Skin tone taxonomies often lump complexion into broad categories, focusing on the spectrum of light and dark. One method, the Von Luschan chromatic scale, invented 36 different categories by comparing skin color to opaque colored tiles. Another method, the Fitzpatrick phototyping scale, reduced Von Luschan’s 36 shades into six broad categories based on how skin responds to ultraviolet light. (The Fitzpatrick scale would later become the basis of the five skin shades for emoji). But the original Von Luschan’s scale was also used as a defense of eugenics, a way to definitively separate “white” from “non-white” in the forced sterilizations committed by the German Society for Racial Hygiene. That history horrified Morgan. “We were like, ‘We’re not using that,’” she says.
But they team still needed some way of categorizing Pinterest’s 8 billion beauty-related pins. Early in their exploration, they found Brazilian artist Angélica Dass, who had photographed hundreds of people and identified their skin tones by Pantone colors. Unlike other taxonomies, Dass’s project divorced skin tone from ethnicity—Pantone 51-6 C could be a blonde-haired little boy, or a biracial woman with an afro. “It makes you look at skin tone like a paint chip,” says Larkin Brown, Pinterest’s qualitative user experience researcher. “We looked at this and thought, well, we don’t want to use Pantone colors, but there could be a way to turn skin tone into a digital value.”
Rather than thinking about skin tone as a range from light to dark, Morgan’s team thought about the biological elements that make up its color. Melanin determines how light or dark skin appears; hemoglobin influences rosiness, and carotene influences yellowness. Those elements matched up pretty well with the Lab color space, a mathematical system that perceives color on three axes: light to dark, green to red, and blue to yellow.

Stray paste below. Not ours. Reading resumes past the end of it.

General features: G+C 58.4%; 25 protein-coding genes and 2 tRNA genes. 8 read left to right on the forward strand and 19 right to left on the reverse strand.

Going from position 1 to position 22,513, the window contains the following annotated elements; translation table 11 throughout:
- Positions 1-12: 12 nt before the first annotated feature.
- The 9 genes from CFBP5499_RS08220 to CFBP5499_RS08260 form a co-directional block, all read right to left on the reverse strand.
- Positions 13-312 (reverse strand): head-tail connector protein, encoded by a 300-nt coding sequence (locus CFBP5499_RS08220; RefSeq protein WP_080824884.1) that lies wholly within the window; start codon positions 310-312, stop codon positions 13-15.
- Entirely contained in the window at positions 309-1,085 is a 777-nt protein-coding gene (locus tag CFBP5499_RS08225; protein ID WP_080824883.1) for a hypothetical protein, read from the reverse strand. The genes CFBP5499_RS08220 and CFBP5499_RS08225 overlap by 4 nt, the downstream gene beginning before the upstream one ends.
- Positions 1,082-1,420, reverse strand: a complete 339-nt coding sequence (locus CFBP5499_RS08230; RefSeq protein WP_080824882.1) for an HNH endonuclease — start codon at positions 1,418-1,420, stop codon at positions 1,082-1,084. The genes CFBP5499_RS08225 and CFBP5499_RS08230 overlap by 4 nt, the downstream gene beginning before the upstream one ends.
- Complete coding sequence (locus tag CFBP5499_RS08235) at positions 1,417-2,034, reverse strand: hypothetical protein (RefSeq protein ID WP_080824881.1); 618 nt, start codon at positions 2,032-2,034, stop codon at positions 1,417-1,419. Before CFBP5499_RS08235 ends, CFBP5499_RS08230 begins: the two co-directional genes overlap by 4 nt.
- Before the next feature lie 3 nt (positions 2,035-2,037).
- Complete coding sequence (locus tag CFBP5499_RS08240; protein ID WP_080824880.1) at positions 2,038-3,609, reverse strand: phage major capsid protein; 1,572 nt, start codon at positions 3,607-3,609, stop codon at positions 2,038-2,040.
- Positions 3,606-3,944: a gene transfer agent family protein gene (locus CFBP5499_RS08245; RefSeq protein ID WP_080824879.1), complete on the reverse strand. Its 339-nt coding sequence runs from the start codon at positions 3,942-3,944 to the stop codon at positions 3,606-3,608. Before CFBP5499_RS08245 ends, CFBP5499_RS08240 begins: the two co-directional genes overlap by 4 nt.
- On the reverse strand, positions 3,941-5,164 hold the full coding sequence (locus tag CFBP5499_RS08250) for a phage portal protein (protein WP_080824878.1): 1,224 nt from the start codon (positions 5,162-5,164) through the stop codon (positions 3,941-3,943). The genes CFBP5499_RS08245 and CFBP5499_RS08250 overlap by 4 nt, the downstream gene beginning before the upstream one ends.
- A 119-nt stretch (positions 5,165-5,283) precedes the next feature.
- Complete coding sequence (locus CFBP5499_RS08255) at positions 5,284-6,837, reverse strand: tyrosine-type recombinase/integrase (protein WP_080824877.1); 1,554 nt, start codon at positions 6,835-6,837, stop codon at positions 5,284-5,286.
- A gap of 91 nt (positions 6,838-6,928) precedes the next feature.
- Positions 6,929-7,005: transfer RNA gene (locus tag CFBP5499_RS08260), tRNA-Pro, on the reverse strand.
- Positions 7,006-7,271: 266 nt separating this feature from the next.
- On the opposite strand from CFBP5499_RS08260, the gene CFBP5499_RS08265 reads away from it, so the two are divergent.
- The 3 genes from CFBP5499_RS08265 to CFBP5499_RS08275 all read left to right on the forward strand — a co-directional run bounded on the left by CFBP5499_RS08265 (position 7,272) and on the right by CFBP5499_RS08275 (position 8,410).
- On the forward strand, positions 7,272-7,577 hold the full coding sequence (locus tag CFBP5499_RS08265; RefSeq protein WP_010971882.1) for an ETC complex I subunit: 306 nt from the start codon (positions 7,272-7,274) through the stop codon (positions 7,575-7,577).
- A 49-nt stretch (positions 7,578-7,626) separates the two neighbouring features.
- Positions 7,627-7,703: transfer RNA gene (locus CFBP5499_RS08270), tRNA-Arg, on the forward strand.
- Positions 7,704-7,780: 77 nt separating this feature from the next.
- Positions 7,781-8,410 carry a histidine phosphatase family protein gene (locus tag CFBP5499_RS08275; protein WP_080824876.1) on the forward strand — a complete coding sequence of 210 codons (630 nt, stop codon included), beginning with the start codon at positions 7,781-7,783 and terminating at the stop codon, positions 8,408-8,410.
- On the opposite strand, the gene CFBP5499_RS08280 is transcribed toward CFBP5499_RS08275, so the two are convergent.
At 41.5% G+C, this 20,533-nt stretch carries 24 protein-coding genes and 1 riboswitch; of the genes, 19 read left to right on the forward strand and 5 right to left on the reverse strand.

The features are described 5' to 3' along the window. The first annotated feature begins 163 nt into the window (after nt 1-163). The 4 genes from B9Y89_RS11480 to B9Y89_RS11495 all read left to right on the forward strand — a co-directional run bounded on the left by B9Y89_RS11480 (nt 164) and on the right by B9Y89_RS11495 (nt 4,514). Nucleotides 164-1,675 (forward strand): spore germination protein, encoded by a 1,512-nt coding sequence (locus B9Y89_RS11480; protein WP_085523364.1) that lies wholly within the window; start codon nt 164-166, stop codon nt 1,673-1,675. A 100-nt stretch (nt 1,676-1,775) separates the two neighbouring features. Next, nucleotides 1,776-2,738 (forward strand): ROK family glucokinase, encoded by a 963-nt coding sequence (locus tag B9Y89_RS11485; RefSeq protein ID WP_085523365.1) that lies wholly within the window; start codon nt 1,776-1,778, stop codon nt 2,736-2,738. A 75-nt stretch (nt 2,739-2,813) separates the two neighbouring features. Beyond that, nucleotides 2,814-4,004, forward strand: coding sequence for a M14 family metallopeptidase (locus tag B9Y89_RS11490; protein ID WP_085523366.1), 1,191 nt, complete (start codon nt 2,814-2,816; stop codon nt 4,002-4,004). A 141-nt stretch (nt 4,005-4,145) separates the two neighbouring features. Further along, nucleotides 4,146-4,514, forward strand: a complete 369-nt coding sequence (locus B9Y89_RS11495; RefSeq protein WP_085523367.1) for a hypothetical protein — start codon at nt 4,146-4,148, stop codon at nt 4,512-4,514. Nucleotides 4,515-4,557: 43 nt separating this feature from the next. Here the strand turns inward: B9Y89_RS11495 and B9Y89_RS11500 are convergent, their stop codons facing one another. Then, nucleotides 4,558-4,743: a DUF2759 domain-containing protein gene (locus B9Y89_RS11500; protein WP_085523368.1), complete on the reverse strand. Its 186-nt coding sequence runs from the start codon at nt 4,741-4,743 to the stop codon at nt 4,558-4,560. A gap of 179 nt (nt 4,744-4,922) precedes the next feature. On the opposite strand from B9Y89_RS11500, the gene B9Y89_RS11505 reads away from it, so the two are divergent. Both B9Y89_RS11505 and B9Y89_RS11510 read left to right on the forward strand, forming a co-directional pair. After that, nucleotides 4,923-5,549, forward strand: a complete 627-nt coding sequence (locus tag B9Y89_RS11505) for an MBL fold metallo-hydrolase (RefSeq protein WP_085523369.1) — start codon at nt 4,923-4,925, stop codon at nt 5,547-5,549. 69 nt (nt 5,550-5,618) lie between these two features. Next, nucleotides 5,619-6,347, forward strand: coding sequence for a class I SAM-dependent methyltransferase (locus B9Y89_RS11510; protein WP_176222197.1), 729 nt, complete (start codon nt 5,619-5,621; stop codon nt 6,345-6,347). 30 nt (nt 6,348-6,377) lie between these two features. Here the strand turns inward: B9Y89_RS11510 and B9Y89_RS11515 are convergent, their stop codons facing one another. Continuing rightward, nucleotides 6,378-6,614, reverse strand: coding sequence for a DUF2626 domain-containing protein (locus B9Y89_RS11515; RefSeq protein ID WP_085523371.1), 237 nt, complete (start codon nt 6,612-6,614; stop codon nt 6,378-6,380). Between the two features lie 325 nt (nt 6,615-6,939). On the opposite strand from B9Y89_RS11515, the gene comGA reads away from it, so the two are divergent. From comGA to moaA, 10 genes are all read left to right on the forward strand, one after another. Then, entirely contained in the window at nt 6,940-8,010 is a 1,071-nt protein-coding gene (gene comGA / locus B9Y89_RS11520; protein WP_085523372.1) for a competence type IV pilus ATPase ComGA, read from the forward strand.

The team gathered an array of beauty images on Pinterest and began to analyze the faces—not as black or white or Asian or Latina, but as digital values of color. From this system, they devised their own spectrum of 16 shades. They brought that taxonomy to beauty software company Modiface, which helped Pinterest to build a machine learning system to decode skin tone in images.
Like all machine learning projects, this one isn’t perfect. Pinterest’s engineers have been training it to recognize shadows and bright lights, and making sure skin tone categories don’t get conflated with racial stereotypes. Pinterest also wants to make sure filtering for skin tone never feels creepy, so the site never saves the skin tones you’ve selected. That’s partly practical—if Pinterest makes assumptions that are wrong, then the site becomes unusable—but also for privacy. Information about someone’s race or ethnicity can easily be used against them online, even if it comes from an innocuous search for eyeshadow. So Pinterest promises not to store information from the feature, nor to use it to target ads, nor to use it to produce a user’s personal information.